StarChoice 4: Run for the Sun

Having played notorious characters in popular movies such as “Coma” (the cynical Dr. George A. Harris), “Kiss of Death” (the psychopath Tommy Udo), etc, American actor Richard Widmark might not be the kind of actor to be typically cast as the adventurous “Rambo” or treasure hunters “Indiana Jones”, or “Allan Quarantine”. However, according to the autobiography of his “Cold Sassy Tree” co-star Faye Dunaway, Widmark is a pro and a perfectionist in acting – someone who would “go and walk the scene the day before we shot it so he knew everything he had to do and what his lines were, and exactly where he would be when he said them”.

In “Run for the Sun” directed by Roy Boulting, Dick Widmark is perfectly cast as Michael ‘Mike’ Latimer, an adventure novelist in exile in a fishing village in Mexico who was tracked down by New York “Sight” magazine writer Katherine ‘Katie’ Conners, played by stunning brunette Jane Greer (aka. Bettejane Greer). On their way to Mexico city, their small plane crash land near the jungle hideout of Nazi criminals (Trevor Howard and Peter van Eyck) where Mike and Katie were detained to cover up the Nazis’ hideaway domain (shot on location at the ruins of the 16th century Atlacomulco Hacienda/sugar plantation of Spanish conquistador Hernán Cortés (1485-1547) near Cuernavaca, Morelos, Meixco). With their plane destroyed and caught in an helpless situation, Mike and Katie manage to break loose from the hideaway and struggle through the deadly path of the jungle (shot some fifty miles from Acapulco, Mexico) chased by criminals and a vicious pack of Dobermans.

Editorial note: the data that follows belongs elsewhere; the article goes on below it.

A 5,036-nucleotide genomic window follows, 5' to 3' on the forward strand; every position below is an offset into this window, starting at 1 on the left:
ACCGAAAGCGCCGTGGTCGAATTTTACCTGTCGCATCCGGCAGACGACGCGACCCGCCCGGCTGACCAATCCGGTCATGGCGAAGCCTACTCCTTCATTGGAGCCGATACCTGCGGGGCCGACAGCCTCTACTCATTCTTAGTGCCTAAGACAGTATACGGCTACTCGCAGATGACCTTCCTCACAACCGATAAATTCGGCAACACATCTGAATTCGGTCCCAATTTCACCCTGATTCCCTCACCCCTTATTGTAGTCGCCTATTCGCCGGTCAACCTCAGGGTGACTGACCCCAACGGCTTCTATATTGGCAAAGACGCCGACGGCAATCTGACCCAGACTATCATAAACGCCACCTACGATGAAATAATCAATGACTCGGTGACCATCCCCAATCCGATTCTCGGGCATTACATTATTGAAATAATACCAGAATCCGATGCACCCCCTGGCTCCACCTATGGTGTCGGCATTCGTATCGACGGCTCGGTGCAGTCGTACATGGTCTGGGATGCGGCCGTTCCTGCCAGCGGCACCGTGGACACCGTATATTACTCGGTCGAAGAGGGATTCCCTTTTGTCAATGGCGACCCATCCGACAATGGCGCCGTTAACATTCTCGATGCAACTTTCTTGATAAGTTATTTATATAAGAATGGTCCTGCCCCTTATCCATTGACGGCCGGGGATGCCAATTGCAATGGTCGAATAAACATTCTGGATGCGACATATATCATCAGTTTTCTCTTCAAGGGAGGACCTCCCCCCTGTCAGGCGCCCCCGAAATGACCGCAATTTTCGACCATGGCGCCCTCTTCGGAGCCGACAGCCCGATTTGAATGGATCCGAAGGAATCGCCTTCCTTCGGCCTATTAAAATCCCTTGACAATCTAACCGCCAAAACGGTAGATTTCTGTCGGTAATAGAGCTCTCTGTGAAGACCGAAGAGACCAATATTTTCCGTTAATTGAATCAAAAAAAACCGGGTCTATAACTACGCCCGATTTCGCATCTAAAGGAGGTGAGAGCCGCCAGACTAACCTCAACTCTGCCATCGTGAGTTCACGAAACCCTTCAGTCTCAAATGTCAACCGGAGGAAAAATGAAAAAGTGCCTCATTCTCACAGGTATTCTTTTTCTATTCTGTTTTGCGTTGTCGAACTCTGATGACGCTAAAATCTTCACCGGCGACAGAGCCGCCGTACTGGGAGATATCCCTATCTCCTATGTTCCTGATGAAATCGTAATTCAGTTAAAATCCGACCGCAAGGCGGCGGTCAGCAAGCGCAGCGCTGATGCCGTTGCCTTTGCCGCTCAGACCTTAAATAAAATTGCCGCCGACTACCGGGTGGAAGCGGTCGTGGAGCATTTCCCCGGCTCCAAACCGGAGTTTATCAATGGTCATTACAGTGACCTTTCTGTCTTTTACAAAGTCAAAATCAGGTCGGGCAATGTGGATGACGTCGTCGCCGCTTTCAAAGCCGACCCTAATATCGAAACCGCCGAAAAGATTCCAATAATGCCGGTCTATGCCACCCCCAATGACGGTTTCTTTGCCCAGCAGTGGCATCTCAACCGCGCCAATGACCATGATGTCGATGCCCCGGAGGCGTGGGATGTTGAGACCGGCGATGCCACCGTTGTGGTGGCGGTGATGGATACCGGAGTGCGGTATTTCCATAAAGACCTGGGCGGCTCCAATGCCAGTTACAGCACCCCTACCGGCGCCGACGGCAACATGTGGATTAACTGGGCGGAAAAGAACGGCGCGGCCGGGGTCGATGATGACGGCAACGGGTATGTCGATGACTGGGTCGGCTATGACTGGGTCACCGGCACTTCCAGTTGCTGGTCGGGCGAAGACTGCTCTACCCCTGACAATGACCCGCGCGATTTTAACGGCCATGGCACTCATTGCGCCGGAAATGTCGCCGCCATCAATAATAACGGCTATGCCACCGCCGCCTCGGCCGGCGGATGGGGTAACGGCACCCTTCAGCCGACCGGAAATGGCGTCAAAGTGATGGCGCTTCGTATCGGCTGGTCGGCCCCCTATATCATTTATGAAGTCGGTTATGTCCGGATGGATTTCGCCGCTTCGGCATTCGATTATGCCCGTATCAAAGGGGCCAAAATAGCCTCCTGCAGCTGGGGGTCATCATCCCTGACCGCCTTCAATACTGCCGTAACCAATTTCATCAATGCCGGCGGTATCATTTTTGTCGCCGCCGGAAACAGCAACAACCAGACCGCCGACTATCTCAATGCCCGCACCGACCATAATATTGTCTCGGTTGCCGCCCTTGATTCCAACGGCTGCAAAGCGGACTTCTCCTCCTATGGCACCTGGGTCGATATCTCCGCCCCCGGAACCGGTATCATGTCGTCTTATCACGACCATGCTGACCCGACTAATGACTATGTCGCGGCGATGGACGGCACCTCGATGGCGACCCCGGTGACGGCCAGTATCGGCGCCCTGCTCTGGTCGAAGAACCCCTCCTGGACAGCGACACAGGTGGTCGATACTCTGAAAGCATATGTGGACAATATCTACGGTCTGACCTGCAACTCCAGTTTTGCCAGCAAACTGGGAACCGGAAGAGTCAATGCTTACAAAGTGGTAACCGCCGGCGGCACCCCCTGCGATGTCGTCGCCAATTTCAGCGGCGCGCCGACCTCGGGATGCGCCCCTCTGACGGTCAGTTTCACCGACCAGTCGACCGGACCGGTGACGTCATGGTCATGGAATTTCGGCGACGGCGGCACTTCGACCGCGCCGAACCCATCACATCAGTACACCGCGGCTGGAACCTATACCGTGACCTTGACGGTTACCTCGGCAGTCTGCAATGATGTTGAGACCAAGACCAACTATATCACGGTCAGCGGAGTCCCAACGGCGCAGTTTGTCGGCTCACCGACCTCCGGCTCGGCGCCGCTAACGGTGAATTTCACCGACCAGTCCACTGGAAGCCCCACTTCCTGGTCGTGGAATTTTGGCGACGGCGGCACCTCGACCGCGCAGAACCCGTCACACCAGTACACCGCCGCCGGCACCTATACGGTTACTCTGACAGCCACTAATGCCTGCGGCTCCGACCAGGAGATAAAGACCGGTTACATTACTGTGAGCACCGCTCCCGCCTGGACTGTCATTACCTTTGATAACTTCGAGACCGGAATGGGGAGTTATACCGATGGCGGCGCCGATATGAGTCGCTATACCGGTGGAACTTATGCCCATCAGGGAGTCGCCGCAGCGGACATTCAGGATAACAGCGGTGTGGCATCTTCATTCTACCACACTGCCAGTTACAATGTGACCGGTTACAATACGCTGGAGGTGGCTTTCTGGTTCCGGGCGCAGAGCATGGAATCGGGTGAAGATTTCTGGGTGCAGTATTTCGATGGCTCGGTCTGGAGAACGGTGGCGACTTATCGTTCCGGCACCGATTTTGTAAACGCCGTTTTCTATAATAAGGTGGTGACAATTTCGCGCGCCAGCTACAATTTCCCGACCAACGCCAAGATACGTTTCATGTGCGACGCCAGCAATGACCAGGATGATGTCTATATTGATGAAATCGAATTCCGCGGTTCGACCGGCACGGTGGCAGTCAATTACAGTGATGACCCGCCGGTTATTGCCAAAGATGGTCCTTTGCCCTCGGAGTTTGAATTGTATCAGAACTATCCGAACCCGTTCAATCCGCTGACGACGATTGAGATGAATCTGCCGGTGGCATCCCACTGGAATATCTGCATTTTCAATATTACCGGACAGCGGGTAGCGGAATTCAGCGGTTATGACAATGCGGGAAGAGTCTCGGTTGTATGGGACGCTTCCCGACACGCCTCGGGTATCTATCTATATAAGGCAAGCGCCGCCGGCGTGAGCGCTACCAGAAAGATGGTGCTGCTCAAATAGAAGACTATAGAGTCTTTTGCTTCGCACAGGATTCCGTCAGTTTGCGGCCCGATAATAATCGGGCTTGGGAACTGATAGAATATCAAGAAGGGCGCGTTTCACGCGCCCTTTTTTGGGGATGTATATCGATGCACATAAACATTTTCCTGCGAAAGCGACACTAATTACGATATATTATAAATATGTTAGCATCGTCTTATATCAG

Their survival from this terrifying ordeal to freedom forms the rest of the story of this taut, fast paced movie.

Run for the Sun” has its strengths and weaknesses, nevertheless it surely is absorbing and fun to watch and still holds up well today. This film is the third official version of “The Most Dangerous Game” (1932), based on the classic suspense short-story written by Richard Connell, though there is much dissimilarity between all the versions (A Game of Death (1945)). The film was produced by actress Jane Russell and Bob Waterfield, her then-husband, under their banner Russ-Field Corp. (© JS/Manningtree Archive.)

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